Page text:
|Publication number||US4713895 A|
|Application number||US 06/883,370|
|Publication date||Dec 22, 1987|
|Filing date||Jul 8, 1986|
|Priority date||Jul 8, 1986|
|Publication number||06883370, 883370, US 4713895 A, US 4713895A, US-A-4713895, US4713895 A, US4713895A|
|Original Assignee||Francois Vallieres, Jacobs Andrew|
|Export Citation||BiBTeX, EndNote, RefMan|
|Patent Citations (12), Referenced by (66), Classifications (9), Legal Events (5)|
|External Links: USPTO, USPTO Assignment, Espacenet|
1. Field of the Invention
The present invention relates to shoe protectors, and more particularly, to spats or gaiters for protecting sports shoes.
2. Description of the Prior Art
Gaiters were at one time very popular for protecting a person's shoes against dust and dirt before it was customary to cover streets and sidewalks with asphalt and concrete. Waterproof gaiters were also designed to protect shoes or boots against rain and mud. When designing waterproof gaiters, it was recognized that the lower portion of the gaiter should be maintained as close as possible against the sole and heel of the shoe in order to prevent water and mud from entering below the apron formed by the gaiter. U.S. Pat. No. 2,099,476, Nov. 16, 1937, and U.S. Pat. No. 2,151,350Mar. 21, 1939, both issued to M. Glowka for a waterproof spat, illustrate attempts to secure the lower edge of the spat to the sole and heel. Other such attempts are described in U.S. Pat. No. 2,235,490, issued Mar. 18, 1941 to S. Saksa, and U.S. Pat. No. 3,477,147, issued Nov. 11, 1969 to W. Bauer. The spats of the Glowka patents utilize tabs or hooks attached to the lower edge of the spat while the Bauer and Saksa patents describe an arrangement with zippers, having one element of the zipper fixed to the sole and/or heel.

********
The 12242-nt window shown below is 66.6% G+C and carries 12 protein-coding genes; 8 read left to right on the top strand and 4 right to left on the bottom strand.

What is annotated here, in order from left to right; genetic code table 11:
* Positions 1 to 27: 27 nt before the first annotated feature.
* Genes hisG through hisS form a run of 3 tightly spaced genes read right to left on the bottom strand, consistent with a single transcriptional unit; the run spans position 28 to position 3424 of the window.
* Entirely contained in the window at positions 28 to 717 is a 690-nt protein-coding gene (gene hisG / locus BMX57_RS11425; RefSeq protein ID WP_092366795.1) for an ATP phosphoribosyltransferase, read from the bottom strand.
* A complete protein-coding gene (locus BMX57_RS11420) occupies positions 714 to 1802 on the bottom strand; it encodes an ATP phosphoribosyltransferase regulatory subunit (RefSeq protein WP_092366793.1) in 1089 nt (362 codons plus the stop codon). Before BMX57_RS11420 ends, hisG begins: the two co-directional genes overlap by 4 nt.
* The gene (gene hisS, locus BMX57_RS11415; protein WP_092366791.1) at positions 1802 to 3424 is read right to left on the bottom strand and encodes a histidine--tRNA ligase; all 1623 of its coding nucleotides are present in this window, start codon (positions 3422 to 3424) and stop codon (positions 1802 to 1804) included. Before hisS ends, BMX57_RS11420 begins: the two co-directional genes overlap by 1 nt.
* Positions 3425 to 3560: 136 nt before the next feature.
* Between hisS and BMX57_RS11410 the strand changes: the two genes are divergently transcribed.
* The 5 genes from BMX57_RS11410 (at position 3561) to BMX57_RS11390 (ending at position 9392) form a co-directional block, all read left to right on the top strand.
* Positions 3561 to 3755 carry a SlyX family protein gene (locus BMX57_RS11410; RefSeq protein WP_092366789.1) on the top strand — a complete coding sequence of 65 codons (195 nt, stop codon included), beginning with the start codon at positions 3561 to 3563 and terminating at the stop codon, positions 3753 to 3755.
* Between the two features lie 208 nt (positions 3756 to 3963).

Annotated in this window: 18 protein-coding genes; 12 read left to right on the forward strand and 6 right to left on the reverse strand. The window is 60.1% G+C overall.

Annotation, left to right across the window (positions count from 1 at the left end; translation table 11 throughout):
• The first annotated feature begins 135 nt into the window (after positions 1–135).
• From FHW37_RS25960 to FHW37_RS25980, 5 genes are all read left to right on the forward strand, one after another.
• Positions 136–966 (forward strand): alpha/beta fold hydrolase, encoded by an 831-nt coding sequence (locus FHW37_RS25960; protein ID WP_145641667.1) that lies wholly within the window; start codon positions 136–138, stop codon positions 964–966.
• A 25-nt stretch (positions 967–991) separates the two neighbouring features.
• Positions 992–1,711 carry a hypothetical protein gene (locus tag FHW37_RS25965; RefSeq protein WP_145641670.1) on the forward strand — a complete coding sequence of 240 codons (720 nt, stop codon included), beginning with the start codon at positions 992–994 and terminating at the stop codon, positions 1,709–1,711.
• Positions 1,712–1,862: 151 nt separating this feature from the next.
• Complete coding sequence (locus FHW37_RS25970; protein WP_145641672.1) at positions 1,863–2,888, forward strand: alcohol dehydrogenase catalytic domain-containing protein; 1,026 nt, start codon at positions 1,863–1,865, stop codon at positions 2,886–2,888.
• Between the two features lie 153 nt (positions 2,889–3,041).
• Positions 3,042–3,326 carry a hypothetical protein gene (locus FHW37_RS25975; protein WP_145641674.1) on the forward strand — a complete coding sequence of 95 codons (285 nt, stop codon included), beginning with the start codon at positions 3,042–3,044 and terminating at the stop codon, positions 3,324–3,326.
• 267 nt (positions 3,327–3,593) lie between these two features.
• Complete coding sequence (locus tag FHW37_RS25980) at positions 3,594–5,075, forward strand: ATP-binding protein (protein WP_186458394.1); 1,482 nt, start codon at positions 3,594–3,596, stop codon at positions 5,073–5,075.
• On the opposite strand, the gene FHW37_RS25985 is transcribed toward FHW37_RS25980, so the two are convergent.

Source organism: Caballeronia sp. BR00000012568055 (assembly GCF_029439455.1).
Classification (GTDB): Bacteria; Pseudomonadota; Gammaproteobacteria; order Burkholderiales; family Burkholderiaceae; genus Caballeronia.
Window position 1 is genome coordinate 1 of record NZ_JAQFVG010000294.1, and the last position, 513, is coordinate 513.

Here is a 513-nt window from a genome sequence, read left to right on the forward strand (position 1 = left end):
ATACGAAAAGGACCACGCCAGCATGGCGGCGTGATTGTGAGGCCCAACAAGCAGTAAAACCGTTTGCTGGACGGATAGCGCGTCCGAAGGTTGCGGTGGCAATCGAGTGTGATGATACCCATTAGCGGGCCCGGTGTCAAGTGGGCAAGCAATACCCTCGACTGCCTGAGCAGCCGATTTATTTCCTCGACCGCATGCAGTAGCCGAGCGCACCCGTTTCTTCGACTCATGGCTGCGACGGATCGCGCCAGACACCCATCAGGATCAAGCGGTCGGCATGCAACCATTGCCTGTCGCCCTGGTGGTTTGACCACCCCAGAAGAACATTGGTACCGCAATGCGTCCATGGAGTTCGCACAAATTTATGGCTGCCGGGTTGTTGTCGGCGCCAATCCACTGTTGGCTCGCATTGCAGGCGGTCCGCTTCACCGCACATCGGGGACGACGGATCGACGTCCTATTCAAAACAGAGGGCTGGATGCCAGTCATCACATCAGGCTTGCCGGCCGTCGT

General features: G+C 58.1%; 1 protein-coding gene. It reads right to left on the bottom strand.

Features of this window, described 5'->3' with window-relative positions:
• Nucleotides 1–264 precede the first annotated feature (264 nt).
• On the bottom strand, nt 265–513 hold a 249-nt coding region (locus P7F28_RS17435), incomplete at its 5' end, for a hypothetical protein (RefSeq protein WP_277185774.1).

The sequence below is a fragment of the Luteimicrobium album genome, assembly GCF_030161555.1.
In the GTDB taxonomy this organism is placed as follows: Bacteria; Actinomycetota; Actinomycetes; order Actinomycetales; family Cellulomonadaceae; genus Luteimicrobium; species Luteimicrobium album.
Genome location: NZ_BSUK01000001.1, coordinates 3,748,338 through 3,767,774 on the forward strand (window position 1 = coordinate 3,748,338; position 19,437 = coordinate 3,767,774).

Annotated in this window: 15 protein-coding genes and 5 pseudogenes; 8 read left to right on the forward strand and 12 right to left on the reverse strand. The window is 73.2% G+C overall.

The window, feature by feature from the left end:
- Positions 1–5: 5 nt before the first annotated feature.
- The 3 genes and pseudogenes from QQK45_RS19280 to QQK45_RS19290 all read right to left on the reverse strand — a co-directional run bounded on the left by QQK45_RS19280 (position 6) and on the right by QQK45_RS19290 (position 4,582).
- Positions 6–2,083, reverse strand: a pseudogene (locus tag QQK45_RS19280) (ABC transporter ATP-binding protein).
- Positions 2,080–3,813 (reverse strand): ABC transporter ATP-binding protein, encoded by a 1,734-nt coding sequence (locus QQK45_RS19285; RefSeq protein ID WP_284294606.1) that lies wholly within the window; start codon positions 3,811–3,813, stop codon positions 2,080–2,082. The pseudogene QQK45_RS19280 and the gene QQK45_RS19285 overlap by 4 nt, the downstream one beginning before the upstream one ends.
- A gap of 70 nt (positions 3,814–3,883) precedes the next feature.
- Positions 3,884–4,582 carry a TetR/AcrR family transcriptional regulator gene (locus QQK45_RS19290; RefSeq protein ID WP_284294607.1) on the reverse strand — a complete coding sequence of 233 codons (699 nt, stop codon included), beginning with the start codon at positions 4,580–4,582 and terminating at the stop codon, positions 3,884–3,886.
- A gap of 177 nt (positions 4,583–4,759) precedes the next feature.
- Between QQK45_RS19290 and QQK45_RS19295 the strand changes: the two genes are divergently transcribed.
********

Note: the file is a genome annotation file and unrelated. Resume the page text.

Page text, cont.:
Much development has been made in recent years with respect to sports shoes, such as jogging shoes. These shoes have evolved to the stage where the uppers, particularly on running shoes, are a very loose weave of large yarn in order to provide ample ventilation. Runners, on the other hand, run in any weather. Running gear has been developed for these climatic variations which includes complete foul weather suits. However, nothing has been developed for protecting the feet, particularly when wearing modern running shoes in foul weather.
It is an aim of the present invention to provide a sports shoe protector against foul weather, and particularly a protector which will allow sufficient ventilation for the feet.
A construction in accordance with the present invention comprises a gaiter for sports shoes having a first flexible sheet portion adapted to completely cover the upper and heel of a sports shoe and a second flexible sheet portion adapted to cover the ankle and lower calf of the wearer. A first hook and pile type fastener tape is adapted to be fixed in spaced-apart areas on the sides of the heel and sole of the sports shoe, and a cooperating second hook and pile type fastener tape is fixed to the lower margin of the first sheet member at spaced-apart locations for attachment to the first fastener tape, whereby ventilation openings are provided between the spaced-apart fastening tapes. Further ventilation openings are provided in the protector. Fastening means are provided for allowing entry and removal of said protector gaiter.
The hook and pile type fastener tape is of the type better known as "Velcro", a trade mark of Velcro U.S.A. Inc.
The sheet material is preferably waterproof, and the second portion overlaps the first portion such that ventilation openings can be provided between points of attachment between the first and second members such that the ventilation openings remain protected from rain.
Having thus generally described the nature of the invention, reference will now be made to the accompanying drawings, showing by way of illustration, a preferred embodiment thereof, and in which:
FIG. 1 is a perspective exploded view showing a sports shoe gaiter in accordance with the present invention adapted to be used on a running shoe;
FIG. 2 is a perspective view of the gaiter in position on the running shoe;
FIG. 3 is a side elevation, partly cut away, of a gaiter in accordance with FIG. 1;
FIG. 4 is a bottom plan view thereof taken along line 4--4 of FIG. 3;
FIG. 5 is a fragmentary cross-section taken along line 5--5 of FIG. 2; and
FIG. 6 is a rear elevation of the gaiter.